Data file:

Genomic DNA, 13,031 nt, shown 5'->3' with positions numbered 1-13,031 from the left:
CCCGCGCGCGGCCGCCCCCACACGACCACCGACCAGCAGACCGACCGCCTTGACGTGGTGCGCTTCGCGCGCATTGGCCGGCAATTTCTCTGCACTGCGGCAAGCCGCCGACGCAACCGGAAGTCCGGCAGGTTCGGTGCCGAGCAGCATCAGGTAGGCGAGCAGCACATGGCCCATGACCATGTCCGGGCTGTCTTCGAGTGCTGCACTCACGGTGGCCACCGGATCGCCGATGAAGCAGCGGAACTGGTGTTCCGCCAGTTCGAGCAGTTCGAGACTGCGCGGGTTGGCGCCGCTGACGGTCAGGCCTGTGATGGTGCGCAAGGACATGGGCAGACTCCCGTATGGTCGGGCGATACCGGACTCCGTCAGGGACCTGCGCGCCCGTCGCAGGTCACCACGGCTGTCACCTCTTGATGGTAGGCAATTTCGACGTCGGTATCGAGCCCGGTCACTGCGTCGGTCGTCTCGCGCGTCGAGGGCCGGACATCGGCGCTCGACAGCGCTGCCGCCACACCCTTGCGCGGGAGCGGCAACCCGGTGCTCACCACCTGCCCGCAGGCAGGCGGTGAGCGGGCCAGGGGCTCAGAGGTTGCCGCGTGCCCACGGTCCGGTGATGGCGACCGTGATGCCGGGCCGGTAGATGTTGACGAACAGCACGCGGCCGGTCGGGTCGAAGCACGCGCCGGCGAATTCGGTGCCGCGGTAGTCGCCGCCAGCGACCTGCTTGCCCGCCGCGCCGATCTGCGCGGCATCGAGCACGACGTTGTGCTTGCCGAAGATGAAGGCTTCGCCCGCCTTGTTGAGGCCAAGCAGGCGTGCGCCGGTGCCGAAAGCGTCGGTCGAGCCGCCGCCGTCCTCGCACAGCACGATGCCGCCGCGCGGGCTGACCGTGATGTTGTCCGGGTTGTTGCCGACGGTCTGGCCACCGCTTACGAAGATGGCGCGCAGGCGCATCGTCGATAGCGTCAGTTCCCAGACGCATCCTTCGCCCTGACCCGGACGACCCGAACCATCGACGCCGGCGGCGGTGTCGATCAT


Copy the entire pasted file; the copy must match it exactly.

Genomic DNA, 13,031 nt, shown 5'->3' with positions numbered 1-13,031 from the left:
CCCGCGCGCGGCCGCCCCCACACGACCACCGACCAGCAGACCGACCGCCTTGACGTGGTGCGCTTCGCGCGCATTGGCCGGCAATTTCTCTGCACTGCGGCAAGCCGCCGACGCAACCGGAAGTCCGGCAGGTTCGGTGCCGAGCAGCATCAGGTAGGCGAGCAGCACATGGCCCATGACCATGTCCGGGCTGTCTTCGAGTGCTGCACTCACGGTGGCCACCGGATCGCCGATGAAGCAGCGGAACTGGTGTTCCGCCAGTTCGAGCAGTTCGAGACTGCGCGGGTTGGCGCCGCTGACGGTCAGGCCTGTGATGGTGCGCAAGGACATGGGCAGACTCCCGTATGGTCGGGCGATACCGGACTCCGTCAGGGACCTGCGCGCCCGTCGCAGGTCACCACGGCTGTCACCTCTTGATGGTAGGCAATTTCGACGTCGGTATCGAGCCCGGTCACTGCGTCGGTCGTCTCGCGCGTCGAGGGCCGGACATCGGCGCTCGACAGCGCTGCCGCCACACCCTTGCGCGGGAGCGGCAACCCGGTGCTCACCACCTGCCCGCAGGCAGGCGGTGAGCGGGCCAGGGGCTCAGAGGTTGCCGCGTGCCCACGGTCCGGTGATGGCGACCGTGATGCCGGGCCGGTAGATGTTGACGAACAGCACGCGGCCGGTCGGGTCGAAGCACGCGCCGGCGAATTCGGTGCCGCGGTAGTCGCCGCCAGCGACCTGCTTGCCCGCCGCGCCGATCTGCGCGGCATCGAGCACGACGTTGTGCTTGCCGAAGATGAAGGCTTCGCCCGCCTTGTTGAGGCCAAGCAGGCGTGCGCCGGTGCCGAAAGCGTCGGTCGAGCCGCCGCCGTCCTCGCACAGCACGATGCCGCCGCGCGGGCTGACCGTGATGTTGTCCGGGTTGTTGCCGACGGTCTGGCCACCGCTTACGAAGATGGCGCGCAGGCGCATCGTCGATAGCGTCAGTTCCCAGACGCATCCTTCGCCCTGACCCGGACGACCCGAACCATCGACGCCGGCGGCGGTGTCGATCAT